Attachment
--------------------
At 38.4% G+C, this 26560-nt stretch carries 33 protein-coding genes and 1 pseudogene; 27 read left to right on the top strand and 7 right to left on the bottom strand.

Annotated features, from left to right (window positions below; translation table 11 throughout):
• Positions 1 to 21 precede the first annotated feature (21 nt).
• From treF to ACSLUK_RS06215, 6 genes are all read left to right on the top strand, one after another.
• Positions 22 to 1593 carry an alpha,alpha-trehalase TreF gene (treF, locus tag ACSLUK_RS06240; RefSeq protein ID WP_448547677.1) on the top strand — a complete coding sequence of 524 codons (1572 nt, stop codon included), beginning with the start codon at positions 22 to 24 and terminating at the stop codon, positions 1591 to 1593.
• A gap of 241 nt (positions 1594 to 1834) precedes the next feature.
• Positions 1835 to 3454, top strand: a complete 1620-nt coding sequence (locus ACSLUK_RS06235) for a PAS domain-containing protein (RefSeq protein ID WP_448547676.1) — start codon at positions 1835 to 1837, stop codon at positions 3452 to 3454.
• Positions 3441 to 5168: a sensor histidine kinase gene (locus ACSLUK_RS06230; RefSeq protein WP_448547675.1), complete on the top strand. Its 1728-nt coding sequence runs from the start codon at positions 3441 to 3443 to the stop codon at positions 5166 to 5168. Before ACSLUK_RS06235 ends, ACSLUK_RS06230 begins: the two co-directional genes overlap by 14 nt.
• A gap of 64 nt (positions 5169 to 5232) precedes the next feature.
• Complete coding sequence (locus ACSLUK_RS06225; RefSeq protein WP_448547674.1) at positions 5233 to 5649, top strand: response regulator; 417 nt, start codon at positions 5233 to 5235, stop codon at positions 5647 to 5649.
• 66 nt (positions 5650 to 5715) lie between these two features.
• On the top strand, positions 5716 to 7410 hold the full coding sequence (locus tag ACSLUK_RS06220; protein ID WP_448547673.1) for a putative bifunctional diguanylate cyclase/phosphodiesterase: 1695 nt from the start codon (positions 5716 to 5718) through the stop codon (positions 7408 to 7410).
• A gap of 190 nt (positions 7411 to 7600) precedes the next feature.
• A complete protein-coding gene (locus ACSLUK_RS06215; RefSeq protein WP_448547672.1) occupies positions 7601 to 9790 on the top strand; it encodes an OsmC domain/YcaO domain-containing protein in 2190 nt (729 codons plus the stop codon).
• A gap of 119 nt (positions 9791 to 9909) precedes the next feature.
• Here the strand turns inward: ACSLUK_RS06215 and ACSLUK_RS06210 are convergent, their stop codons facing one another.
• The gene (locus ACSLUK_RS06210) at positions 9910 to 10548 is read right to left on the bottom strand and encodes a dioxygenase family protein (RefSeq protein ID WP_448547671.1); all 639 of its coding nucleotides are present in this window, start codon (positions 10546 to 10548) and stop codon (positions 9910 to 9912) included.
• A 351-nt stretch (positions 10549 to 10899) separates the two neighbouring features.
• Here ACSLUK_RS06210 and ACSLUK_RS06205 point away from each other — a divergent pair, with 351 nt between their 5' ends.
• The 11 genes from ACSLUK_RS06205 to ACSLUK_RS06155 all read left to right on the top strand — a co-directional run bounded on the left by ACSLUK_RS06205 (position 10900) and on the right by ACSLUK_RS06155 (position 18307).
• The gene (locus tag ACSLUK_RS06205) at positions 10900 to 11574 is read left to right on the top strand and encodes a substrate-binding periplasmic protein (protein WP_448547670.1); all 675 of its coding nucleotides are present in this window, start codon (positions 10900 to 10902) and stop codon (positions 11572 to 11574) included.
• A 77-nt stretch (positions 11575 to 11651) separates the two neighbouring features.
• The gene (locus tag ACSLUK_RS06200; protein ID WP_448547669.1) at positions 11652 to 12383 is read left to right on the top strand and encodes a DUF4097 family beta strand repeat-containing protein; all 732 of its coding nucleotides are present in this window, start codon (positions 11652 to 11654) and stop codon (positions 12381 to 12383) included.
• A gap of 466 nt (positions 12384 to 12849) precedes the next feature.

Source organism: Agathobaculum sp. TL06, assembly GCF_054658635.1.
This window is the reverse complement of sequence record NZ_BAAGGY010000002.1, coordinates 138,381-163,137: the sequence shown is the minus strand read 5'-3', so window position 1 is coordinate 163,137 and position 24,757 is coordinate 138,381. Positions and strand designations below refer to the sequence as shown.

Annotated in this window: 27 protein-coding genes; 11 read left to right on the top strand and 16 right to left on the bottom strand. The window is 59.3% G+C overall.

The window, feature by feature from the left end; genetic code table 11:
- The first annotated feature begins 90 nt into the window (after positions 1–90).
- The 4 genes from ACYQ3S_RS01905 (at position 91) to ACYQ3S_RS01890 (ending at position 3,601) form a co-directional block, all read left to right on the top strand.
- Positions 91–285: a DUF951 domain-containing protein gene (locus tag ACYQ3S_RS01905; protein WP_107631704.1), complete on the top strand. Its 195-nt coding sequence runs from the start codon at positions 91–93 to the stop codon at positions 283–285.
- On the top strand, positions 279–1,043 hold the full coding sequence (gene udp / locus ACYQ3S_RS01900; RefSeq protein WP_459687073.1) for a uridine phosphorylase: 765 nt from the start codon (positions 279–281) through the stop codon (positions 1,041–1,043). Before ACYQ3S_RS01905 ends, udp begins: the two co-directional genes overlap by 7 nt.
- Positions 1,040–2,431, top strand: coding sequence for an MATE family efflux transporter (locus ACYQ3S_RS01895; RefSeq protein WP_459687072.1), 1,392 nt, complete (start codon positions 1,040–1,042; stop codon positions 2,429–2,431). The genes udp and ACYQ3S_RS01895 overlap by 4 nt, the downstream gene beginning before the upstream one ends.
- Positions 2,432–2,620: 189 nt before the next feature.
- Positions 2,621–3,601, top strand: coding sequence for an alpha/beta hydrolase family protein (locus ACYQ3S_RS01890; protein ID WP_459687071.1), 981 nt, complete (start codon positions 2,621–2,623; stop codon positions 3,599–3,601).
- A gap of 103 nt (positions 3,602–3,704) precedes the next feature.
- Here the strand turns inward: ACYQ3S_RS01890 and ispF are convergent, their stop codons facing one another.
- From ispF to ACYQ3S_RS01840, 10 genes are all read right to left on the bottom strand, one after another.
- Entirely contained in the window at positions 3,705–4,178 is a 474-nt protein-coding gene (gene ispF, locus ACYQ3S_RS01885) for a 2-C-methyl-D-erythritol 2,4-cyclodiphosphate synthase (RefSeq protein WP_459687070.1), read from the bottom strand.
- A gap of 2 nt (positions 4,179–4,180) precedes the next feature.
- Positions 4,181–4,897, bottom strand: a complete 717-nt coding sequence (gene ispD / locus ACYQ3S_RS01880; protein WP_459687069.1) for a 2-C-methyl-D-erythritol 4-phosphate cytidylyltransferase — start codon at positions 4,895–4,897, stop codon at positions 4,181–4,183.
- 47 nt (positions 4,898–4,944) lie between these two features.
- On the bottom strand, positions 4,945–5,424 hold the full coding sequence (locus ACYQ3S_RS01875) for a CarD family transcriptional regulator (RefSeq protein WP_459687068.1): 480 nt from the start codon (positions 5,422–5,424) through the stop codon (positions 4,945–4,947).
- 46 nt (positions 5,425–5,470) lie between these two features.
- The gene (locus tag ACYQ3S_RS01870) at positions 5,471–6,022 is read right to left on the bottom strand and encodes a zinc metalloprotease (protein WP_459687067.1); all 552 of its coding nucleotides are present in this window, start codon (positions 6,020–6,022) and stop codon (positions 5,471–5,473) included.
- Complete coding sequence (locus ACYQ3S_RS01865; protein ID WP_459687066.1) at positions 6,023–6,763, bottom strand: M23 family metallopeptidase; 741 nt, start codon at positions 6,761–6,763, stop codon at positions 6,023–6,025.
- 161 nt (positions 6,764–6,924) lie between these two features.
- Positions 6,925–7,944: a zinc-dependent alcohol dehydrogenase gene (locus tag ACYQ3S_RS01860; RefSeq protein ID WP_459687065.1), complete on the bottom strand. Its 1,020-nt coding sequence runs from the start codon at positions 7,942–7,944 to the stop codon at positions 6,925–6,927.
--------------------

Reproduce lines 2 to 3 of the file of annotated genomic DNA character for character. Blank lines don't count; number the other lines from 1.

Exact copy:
Annotated features, from left to right (window positions below; translation table 11 throughout):
• Positions 1 to 21 precede the first annotated feature (21 nt).